At fifteen, Victoria, a city girl, loses her mother’s love and copes with country isolation, no friends and no one who cares, until she meets a ghost.




Well, that's my first ghost legend for Weird Wednesdays, and the one that sparked my interest in ghosts. Watch next Wednesday for the ghost legend that I explore in the sequel soon to be released by 4RV Publishing. It's titled A Ghost for Shelley.

If you have a ghost legend, you'd like to share on Weird Wednesday, let me know. See how to contact me under the "Who is Janet, and Where Can You Contact Her" page.

Saturday, September 20, 2014

You Might Be A Compulsive Overeater If ...

If you think you might be a food addict, here's a simple test to take to be sure.

I've listed ten signs. Count how many of these sentences or questions that you answer in the affirmative.

1.   You hide food at different places; your home, your job, your car.

2.   You tell white lies. Maybe you say you spent $20 on the kids’ books, but forget to tell that you spent $10 for junk food for yourself.

3.   You think of food all the time, planning what you’ll eat next.

4.   You leave early for work, meeting, whatever to allow time to pick up something to eat in case you get hungry while you're there.

5.   You buy one of your favorite foods, intending to eat it over several days, but you can't leave it alone. Instead you eat and eat until it's gone.

6.   Have you ever eaten so much at one setting that you were stuffed and nauseas?

7.   Have you ever eaten one meal by yourself, and then eaten another meal with someone else?

8.   You’ve  lost weight on a diet only to regain it again  with more added.

9.   Have you every suffered from a sugar overdose and then craved  sweets for days?

10.  Have you ever looked forward to time by yourself at work or at home, when you could eat uninhibited?


If you say yes to three or more of these signs, run, don't walk, to get help. Find a twelve step program for food addicts, a teacher, or class that won’t advise you to just use will power, but will instead send you to the One who has all power.
Don't search for answers. Seek after God.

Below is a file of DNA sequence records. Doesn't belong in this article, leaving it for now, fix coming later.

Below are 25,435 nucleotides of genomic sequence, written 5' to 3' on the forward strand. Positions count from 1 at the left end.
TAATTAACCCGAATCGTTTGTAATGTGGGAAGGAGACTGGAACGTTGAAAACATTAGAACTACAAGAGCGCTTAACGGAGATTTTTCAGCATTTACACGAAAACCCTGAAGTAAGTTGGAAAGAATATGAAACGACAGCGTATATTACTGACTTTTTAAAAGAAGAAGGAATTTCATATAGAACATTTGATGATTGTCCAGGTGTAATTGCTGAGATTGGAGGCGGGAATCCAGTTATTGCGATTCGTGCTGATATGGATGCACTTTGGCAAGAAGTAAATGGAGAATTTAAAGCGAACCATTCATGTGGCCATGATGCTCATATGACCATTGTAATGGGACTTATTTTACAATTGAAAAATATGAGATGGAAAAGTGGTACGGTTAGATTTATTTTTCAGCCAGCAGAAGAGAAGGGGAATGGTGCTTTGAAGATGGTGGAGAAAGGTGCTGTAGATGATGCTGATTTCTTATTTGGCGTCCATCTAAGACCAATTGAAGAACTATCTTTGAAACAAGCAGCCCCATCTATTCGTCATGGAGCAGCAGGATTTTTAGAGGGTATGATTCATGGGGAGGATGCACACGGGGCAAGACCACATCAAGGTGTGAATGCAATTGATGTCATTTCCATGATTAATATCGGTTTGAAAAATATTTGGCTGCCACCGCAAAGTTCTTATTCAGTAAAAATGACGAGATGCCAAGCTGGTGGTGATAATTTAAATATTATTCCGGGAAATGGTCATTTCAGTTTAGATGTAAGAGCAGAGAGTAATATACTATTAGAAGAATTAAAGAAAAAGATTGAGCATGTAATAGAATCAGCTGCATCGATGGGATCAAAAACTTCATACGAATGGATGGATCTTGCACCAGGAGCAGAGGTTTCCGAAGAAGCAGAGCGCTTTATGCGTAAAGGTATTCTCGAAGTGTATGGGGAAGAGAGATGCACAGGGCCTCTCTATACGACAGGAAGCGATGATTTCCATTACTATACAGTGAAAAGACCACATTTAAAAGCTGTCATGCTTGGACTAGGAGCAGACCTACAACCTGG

Saturday, September 13, 2014

What Does Your Home Say About You?

     Mementos adorn every area of my house. They’re a part of me and speak volumes of who I am. I like to think my house reflects hope as my writing strives to do.


Plates painted by my 2 youngest & a bear picture painted by the oldest -both at age 8-9

     My three daughters are precious. Memories from their childhood grace several rooms. I cherish each and remember where it was made and which girl made it. Come Christmas, our tree sports decorations made by our daughters. No faddish tree will do for me.


Pictures adorn every table, desk, and wall in this place; children and grandchildren at different ages. If you give me a vacant, spot, I’ll fill it. I add extra shelves to hold new treasures. I look for new ways to display art.


History speaks to me. Things from my past hold a place in my heart. This pitcher set was given to my grandmother when she married my grandfather, so it’s somewhere around 75 years old. I don’t do genealogy, but years ago, when wondering where I got my love of writing, I met a cousin of my mother who wrote poetry.


Friends are important. I may never travel to England or Australia, but I have souvenirs from there given to me by gracious friends. I have visited fields of bluebonnets, but none any more beautiful than a picture painted by a friend.

London souvenir from my English friend, Anne
from Australia. Thank you, Madeleine, my online writing friend.

painted by a dear friend now gone to heaven
Stacks of papers and books make up my husband’s “black hole.” I dust around them, but I never remove them. That’s his territory, a reminder of the wonderful man that shares my home.


Sayings stuck on mirrors, pictures, or cabinets remind me of things I tend to forget, but shouldn’t. One is entitled "Memories." Another says "move it or lose it." The one stuck on the bluebonnet picture above says "It's never too late to be who you might've been."


The Bible I’m studying at the present sets beside my place at the dining table for easy pick-up to read after I eat.


My writing corner. The plaque above it says "Lo, I am with you always - Jesus
A junky study overflows with books, papers, and file cabinets highlighting the computer where I pour out my heart through my fingers.

What’s in your house, condo, or apartment? What does it tell the onlooker about you?

Saturday, September 6, 2014

An Interview with Ane Mulligan

Today, my guest is multi-published Ane Mulligan. She bills her writing as southern-fried fiction. With me being a Texas girl born and bred, I just must like that tagline.